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Sunday, 21 April 2013

George Livesey & profit sharing. Preamble

In the late 1970s I completed a study of the South Metropolitan Gas Company's profit sharing scheme set up by the Company Chairman, George Livesey,  for an M.Phil thesis.  The following page gives the summary, contents and acknowledgements. Hopefully it will be continued with the study itself.
Mary Mills
In 1889 the South Metropolitan Gas Company set up a profit sharing scheme. This was instituted in the same year both of the founding of the Gas Workers Union and a concurrent dispute in South Met.'s works. The scheme and its relationship to unionisation need to be explored. Throughout its history the gas industry had been engaged in a dialogue about its policies on profit and price with both central and local government. Within the London gas industry, South Met., with a management dominated by George Livesey after 1871, had an innovatory and often contentious role.

The profit sharing scheme continued and flourished in South Met. and was widely copied throughout the industry. A consultative process was set up which was extended to cover direct elections to the Board by the workforce.

The scheme was used by the Company in such a way as to impose a discipline on the workers, designed not only to limit their behaviour in the workplace but to incorporate them into the property owning structure and prevailing value system.

In a wider setting it can be seen as an attempt by a statutory Company to alter its nature within the joint stock system to meet criticisms concerning the private ownership of a public utility. This thesis will argue that George Livesey’s concern with the conflicts of society, as he saw them, led him to use the mechanism of the sliding scale, originally concerned with gas pricing, to build what he saw as a partnership between capitalists, customers and workers.

Brief Biographical Note on George Livesey

Father - Thomas Livesey, clerk at South Met. from 1842.
George Livesey was employed by South Met. (as office boy) from 1846, Assistant Manager 1857.Chief Engineer/Company Secretary 1871 (on his father's death). Retired to join Board November 1882, Chairman of Board 1883.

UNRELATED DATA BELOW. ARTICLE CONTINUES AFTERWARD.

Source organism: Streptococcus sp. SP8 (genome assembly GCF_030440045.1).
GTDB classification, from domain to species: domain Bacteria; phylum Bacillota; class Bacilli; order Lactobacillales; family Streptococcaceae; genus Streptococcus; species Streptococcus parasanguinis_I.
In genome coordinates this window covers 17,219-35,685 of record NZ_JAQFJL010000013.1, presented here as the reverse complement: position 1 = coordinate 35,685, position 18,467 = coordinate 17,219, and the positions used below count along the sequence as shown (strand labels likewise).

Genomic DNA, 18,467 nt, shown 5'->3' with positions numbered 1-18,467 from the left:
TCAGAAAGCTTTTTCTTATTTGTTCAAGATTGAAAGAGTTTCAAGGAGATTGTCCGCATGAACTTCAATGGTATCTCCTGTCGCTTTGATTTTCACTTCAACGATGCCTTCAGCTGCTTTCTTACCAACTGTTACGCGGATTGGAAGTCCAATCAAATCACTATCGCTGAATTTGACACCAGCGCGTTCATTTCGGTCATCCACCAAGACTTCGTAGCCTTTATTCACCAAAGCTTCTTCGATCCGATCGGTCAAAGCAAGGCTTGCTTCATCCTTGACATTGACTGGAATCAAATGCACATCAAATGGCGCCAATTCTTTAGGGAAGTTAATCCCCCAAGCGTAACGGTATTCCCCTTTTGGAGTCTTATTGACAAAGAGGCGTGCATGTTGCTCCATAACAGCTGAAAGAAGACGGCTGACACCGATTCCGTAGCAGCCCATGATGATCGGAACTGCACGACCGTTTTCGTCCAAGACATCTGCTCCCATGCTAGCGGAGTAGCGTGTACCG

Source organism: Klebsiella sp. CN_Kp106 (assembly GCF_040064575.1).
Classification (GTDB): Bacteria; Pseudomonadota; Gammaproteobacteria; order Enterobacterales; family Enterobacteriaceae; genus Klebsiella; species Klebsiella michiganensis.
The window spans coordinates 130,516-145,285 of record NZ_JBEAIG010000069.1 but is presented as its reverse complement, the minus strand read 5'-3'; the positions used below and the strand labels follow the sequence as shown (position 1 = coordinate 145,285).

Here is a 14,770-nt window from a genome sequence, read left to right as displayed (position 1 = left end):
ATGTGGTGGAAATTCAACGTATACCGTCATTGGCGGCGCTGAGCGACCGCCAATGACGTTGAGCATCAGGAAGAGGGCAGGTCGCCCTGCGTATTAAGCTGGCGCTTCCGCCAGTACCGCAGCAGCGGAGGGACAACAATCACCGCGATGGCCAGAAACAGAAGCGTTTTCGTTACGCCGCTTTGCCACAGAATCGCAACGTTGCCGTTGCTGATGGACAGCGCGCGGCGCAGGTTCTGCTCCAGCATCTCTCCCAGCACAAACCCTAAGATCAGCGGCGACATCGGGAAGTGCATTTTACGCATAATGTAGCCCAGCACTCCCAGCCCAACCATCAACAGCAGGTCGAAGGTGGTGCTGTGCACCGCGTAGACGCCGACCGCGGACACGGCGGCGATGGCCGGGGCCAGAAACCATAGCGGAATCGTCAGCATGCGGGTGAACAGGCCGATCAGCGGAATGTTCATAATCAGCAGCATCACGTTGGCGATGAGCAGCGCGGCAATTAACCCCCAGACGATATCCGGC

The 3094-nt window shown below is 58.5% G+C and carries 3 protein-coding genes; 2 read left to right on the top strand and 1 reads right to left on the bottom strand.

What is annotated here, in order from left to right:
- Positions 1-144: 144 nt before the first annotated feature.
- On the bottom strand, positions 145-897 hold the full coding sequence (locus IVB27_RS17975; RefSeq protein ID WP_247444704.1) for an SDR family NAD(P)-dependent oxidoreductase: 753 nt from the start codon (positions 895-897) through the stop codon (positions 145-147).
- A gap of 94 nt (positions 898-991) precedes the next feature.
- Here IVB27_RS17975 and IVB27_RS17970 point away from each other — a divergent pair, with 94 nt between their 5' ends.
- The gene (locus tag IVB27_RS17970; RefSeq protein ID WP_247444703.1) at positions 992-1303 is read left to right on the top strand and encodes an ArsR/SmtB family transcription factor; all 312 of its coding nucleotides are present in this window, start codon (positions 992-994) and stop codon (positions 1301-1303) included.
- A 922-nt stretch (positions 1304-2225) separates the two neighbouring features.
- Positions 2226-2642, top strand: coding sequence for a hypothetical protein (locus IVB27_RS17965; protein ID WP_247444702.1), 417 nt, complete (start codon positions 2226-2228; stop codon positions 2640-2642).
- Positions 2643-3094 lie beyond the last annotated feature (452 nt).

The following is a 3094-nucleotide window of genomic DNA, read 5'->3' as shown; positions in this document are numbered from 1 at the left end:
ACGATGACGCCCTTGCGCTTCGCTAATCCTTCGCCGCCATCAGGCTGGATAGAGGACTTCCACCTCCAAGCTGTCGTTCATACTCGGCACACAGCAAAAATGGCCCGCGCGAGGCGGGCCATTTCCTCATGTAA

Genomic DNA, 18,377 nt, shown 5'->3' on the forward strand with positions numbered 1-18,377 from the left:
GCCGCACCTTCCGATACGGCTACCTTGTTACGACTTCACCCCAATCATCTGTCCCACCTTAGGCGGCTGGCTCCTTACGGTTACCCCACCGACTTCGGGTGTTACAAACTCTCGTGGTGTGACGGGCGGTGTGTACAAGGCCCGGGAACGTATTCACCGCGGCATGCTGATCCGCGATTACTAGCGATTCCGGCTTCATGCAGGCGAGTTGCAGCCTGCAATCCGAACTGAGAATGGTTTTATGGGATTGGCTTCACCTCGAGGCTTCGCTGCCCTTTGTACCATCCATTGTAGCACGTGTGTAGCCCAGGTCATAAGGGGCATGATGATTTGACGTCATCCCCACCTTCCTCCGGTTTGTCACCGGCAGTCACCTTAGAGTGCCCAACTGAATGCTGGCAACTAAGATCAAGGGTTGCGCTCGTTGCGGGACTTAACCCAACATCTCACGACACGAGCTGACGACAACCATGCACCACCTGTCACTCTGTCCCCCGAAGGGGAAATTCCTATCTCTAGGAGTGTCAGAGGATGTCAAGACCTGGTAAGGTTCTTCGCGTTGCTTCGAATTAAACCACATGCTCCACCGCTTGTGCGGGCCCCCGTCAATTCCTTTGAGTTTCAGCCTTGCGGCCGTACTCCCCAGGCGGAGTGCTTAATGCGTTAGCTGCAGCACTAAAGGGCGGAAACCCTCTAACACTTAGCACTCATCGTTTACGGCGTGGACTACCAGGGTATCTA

Directorships in other gas companies.
Numerous patents.
President British Association of Gas Engineers 1874. Member Inst. Civil Engineers. Numerous papers to professional institutes (mainly on gas purification processes and gas holder construction). Involved in foundation of professional bodies leading to the setting up of the Institution of Gas Engineers. Many professional offices. 1882 Birmingham Medal for Services to the Gas Industry.
Evidence to numerous commissions and committees of enquiry concerning gas industry affairs. Member Royal Commission of Labour 1892-94. Member Royal Commission on the Poor Law.
Founder member of the London Band of Hope and President 1906. Vice-president London Municipal Society 1906. Close connections with many temperance organisations.
Knighted 1902.


I would like to thank Harry Reid for helping me to contact ex-workers at South Met. and also the Secretary of Greenwich Town Social Club. I would also like to thank the staff at the Industrial Partnership Association for letting me photocopy the 'Interview' document, the staff of the library at London Research Station for access to periodicals there, the staff of the Press Department at SEGAS Katherine Street for loan of periodicals and some original documents, the staff of the library at SEGAS Old Kent Road for loan of documents, the nameless tenant of 'Shagbrook' for papers and introductions, and in addition staff at many archives - GLC, Greenwich Local History Department, John Harvard House and the Marx Memorial Library.



1. Introduction
2. Background - the gas industry
3. South Metropolitan Gas Compant Ltd. - Political Background
4. South Met. Internal Policies
5. Unionisation
6. The Strike of 1889
7. The Co-partnership Scheme
8. The Co-partnership Scheme - Its influence
9. Conclusion

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